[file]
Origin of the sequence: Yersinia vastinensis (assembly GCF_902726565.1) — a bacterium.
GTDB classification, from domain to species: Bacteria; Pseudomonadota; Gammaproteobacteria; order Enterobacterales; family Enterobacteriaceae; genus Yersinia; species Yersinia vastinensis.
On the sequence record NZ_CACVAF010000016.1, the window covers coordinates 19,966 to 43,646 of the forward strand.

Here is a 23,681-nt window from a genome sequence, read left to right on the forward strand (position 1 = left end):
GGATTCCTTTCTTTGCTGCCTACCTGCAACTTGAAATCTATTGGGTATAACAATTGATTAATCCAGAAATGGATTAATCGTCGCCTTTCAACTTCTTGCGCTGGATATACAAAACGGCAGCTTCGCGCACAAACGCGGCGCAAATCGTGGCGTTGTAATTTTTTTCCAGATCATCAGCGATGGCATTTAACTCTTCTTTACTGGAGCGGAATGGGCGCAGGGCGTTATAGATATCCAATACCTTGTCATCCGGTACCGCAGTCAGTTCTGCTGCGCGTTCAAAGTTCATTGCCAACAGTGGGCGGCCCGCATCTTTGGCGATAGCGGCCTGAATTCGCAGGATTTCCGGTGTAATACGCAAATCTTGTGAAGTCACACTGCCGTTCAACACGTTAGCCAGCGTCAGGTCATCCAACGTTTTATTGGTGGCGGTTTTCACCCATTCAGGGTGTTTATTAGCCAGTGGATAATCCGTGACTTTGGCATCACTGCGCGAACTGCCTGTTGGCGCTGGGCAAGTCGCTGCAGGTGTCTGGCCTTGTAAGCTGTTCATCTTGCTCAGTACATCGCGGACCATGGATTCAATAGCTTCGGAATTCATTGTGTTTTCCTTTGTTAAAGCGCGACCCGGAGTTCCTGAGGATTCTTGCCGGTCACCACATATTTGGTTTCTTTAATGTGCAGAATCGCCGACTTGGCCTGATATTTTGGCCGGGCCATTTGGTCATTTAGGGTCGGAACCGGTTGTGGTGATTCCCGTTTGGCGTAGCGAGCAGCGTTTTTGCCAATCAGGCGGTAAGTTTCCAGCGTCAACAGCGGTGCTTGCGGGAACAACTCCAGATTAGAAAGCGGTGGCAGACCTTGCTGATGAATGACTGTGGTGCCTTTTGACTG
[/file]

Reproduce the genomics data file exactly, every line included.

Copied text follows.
Origin of the sequence: Yersinia vastinensis (assembly GCF_902726565.1) — a bacterium.
GTDB classification, from domain to species: Bacteria; Pseudomonadota; Gammaproteobacteria; order Enterobacterales; family Enterobacteriaceae; genus Yersinia; species Yersinia vastinensis.
On the sequence record NZ_CACVAF010000016.1, the window covers coordinates 19,966 to 43,646 of the forward strand.

Here is a 23,681-nt window from a genome sequence, read left to right on the forward strand (position 1 = left end):
GGATTCCTTTCTTTGCTGCCTACCTGCAACTTGAAATCTATTGGGTATAACAATTGATTAATCCAGAAATGGATTAATCGTCGCCTTTCAACTTCTTGCGCTGGATATACAAAACGGCAGCTTCGCGCACAAACGCGGCGCAAATCGTGGCGTTGTAATTTTTTTCCAGATCATCAGCGATGGCATTTAACTCTTCTTTACTGGAGCGGAATGGGCGCAGGGCGTTATAGATATCCAATACCTTGTCATCCGGTACCGCAGTCAGTTCTGCTGCGCGTTCAAAGTTCATTGCCAACAGTGGGCGGCCCGCATCTTTGGCGATAGCGGCCTGAATTCGCAGGATTTCCGGTGTAATACGCAAATCTTGTGAAGTCACACTGCCGTTCAACACGTTAGCCAGCGTCAGGTCATCCAACGTTTTATTGGTGGCGGTTTTCACCCATTCAGGGTGTTTATTAGCCAGTGGATAATCCGTGACTTTGGCATCACTGCGCGAACTGCCTGTTGGCGCTGGGCAAGTCGCTGCAGGTGTCTGGCCTTGTAAGCTGTTCATCTTGCTCAGTACATCGCGGACCATGGATTCAATAGCTTCGGAATTCATTGTGTTTTCCTTTGTTAAAGCGCGACCCGGAGTTCCTGAGGATTCTTGCCGGTCACCACATATTTGGTTTCTTTAATGTGCAGAATCGCCGACTTGGCCTGATATTTTGGCCGGGCCATTTGGTCATTTAGGGTCGGAACCGGTTGTGGTGATTCCCGTTTGGCGTAGCGAGCAGCGTTTTTGCCAATCAGGCGGTAAGTTTCCAGCGTCAACAGCGGTGCTTGCGGGAACAACTCCAGATTAGAAAGCGGTGGCAGACCTTGCTGATGAATGACTGTGGTGCCTTTTGACTG